eyelids.<br />

He walked to the bed and stared<br />

at her for a moment and thought<br />

how much he loved her. Tears fell<br />

down his cheeks. He lifted the gun<br />

to shoot, but paused: his hand and<br />

gun shook! He sobbed. “I don’t<br />

want to do this! He thought. But<br />

shoot he must.<br />

He leaned over , pointed his gun<br />

at her head, and with hand still<br />

shaking, squeezed the trigger<br />

and fired!<br />

www.inksandbindings.com<br />



the ticketbooth magazine<br />

<strong>The</strong> shot exploded , its sound<br />

echoed back and forth against<br />

the walls. Puffs of feathers flew<br />

into the air. His shot had hit her<br />

pillow, but missed Laura!<br />

She opened her eyes, gave<br />

a start and stared at Luke,<br />

and as the feathers fell to the<br />

bed, she could see him with<br />

gun in hand, still shaking and<br />

looking terrified at what he had<br />

attempted to do, but failed. He<br />

began to cry uncontrollably.<br />

<strong>The</strong>re was Laura staring at him<br />

in shock.<br />

“What in the world was<br />

that?” she shouted, and saw the<br />

smoking gun in his hand. He had<br />

missed. But how could that be?<br />

How could it be?<br />

She looked up at him and saw<br />

the gun in his shaking hand and<br />

she understood.<br />

“You crazy man! You tried to<br />

kill me!” She took the gun from<br />

him and threw it down on the<br />

pillow.<br />

“You tried to kill me and you<br />

missed! You always were a<br />

bad shot. Couldn’t kill a coyote<br />

twenty feet away! I remember<br />

that! And you still are a bad shot!<br />

What were you thinking, you old<br />

fool?”<br />

He burst into tears and held<br />

his head down.. She grabbed his<br />

hand and pulled him down.<br />

“Here, come sit down by me.”<br />

He sat down on the bed, still<br />

sobbing uncontrollably.<br />

“Enough of this, you crazy<br />

man. Don’t you love me?” He<br />

nodded.<br />

“I could not stand you<br />

screaming from your pain. I<br />

could not take it any longer.”<br />

“So, you thought you would<br />

shoot me and end my pain and<br />

your pain! Fat chance! What did<br />

you want to do? Go to Hell! You<br />

would have gone deep into the<br />

fires of Hell had you killed me!<br />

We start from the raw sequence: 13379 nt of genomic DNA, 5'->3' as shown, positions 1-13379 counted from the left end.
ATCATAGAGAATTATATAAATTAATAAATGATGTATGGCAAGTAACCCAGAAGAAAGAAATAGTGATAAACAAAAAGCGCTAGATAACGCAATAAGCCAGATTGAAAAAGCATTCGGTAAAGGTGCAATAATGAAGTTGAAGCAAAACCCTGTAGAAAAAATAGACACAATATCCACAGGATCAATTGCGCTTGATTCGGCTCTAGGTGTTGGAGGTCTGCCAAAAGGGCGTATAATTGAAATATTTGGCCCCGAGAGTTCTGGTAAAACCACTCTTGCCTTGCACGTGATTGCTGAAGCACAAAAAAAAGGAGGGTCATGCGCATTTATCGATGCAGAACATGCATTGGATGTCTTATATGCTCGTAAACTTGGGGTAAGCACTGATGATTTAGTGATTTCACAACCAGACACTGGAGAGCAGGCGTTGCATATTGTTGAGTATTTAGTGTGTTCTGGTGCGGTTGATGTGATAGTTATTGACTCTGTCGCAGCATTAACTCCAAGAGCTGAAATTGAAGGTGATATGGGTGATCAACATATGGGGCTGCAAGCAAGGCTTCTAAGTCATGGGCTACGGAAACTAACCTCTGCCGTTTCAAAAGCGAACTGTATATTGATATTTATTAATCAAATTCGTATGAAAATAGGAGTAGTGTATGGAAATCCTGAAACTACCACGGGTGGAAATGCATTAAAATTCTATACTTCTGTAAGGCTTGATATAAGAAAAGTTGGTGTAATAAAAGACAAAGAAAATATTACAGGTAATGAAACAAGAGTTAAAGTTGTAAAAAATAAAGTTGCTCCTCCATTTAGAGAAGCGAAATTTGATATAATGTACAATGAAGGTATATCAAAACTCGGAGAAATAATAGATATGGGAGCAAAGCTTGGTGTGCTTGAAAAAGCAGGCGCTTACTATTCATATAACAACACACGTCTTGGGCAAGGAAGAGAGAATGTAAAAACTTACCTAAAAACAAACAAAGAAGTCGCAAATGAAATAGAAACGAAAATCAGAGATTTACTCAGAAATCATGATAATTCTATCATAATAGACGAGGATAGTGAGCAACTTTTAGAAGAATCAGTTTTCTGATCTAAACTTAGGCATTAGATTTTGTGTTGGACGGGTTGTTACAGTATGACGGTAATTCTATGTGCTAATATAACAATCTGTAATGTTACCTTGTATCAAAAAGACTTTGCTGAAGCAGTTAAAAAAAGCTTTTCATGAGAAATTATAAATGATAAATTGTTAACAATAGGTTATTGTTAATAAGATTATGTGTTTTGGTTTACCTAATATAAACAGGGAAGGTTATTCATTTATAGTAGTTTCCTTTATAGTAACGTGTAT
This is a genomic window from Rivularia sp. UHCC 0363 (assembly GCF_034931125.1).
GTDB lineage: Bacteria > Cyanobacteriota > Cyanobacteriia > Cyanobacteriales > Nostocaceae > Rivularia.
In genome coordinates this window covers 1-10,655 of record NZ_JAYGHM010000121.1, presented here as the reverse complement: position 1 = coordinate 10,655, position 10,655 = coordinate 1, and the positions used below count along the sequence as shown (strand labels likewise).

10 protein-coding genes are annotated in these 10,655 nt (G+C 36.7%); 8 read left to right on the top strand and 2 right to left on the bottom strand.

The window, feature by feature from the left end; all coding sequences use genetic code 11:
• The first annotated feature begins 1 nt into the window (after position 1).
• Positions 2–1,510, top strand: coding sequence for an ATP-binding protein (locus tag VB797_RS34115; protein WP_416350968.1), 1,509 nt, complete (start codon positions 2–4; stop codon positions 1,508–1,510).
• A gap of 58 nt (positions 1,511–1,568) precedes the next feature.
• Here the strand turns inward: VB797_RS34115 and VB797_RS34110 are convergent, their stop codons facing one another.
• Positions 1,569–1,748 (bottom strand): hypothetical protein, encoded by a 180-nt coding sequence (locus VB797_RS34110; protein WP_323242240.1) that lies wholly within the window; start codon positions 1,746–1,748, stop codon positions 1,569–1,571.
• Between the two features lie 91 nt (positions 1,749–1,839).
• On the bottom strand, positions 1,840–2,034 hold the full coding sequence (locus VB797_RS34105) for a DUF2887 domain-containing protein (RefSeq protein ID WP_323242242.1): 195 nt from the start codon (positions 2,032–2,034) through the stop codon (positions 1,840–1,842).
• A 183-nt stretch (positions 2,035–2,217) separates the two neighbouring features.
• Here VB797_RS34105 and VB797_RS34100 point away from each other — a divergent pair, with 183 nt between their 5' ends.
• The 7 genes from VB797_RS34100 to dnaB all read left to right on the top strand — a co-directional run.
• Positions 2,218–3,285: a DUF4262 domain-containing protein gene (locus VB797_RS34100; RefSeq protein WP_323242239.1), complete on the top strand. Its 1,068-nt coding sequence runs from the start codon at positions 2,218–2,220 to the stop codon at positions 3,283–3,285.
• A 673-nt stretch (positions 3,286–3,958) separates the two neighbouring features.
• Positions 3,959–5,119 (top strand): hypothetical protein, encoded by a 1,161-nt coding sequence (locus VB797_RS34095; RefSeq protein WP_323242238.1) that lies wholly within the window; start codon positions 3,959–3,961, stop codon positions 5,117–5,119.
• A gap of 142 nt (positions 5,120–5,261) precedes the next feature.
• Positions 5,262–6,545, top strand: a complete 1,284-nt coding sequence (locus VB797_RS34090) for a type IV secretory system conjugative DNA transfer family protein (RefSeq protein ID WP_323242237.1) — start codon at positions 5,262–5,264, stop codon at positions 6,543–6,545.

Don’t you know that? It would<br />

be Hell for you for all eternity.<br />

Better to let me suffer and die<br />

than to lose your soul to the<br />

devil! Isn’t that so? Now, come<br />

over here and lie down with me!<br />

C’mon, lie down!<br />

“Oh, my God. I am such a fool.<br />

What a mistake that would have<br />

been! I love you! What was I<br />

thinking?” More tears fell down<br />

his cheeks. He dropped his cane<br />

and did as she had asked, and<br />

rested there. She took his head<br />

into the crux of her arm and<br />

rubbed his head.<br />

“Now, you listen to me!” She<br />

wagged her bony finger. “Don’t<br />

you ever, ever do anything like<br />

that that again. Dumb! And you<br />

are not dumb! Now, get a hold<br />

of yourself!’ She paused as he<br />

wiped tears away.<br />

“Okay, hush,” she said. “Stop<br />

your tears and relax! It’s over. I’m<br />

okay and you’re okay. Close your<br />

eyes and go to sleep. It is late. I’m<br />

all right now. I feel little pain, and<br />

I will lie here to sleep with you. I<br />

feel better now that you are here<br />

with me.”<br />

She closed her eyes and he did<br />

what she had asked. He rested<br />

his head on the torn pillow, still<br />

warm from the shot he had fired.<br />

Laura suddenly opened her<br />

eyes.<br />

“Luke, you ever try to kill me<br />

again I swear I will get up from<br />

my bed, take your gun and beg<br />

God for forgiveness after I shoot<br />

you! I will call it self defense.<br />

You got that, you old fool!” She<br />

paused and smiled.<br />

“I love you though. I knew you<br />

were just trying to end my pain<br />

and no more. I get that. Now<br />

rest, darling. I love you!”<br />

Luke stopped his tears and<br />

smiled. He let out a gravely<br />

chuckle and coughed. It was no<br />

more than a minute when Laura<br />

had fallen asleep. He waited<br />

until then before he looked<br />

around the darkened room, and<br />

then stared briefly through the<br />

window at clouds passing by a<br />

full moon before he himself had<br />

begun to fall asleep.<br />



<strong>The</strong>re was silence now in the<br />

darkness of the room except for<br />

the now dim moonlight working<br />

its way past clouds which grew<br />

thicker and caused the moonlight<br />

to fade so that Luke could barely<br />

see Laura sleeping next to him<br />

so quietly and still. He closed<br />

his eyes once more and fell fast<br />

asleep.<br />

It was dawn when he blinked his<br />

eyes and leaned over to Laura, her<br />

eyes closed, and she not moving<br />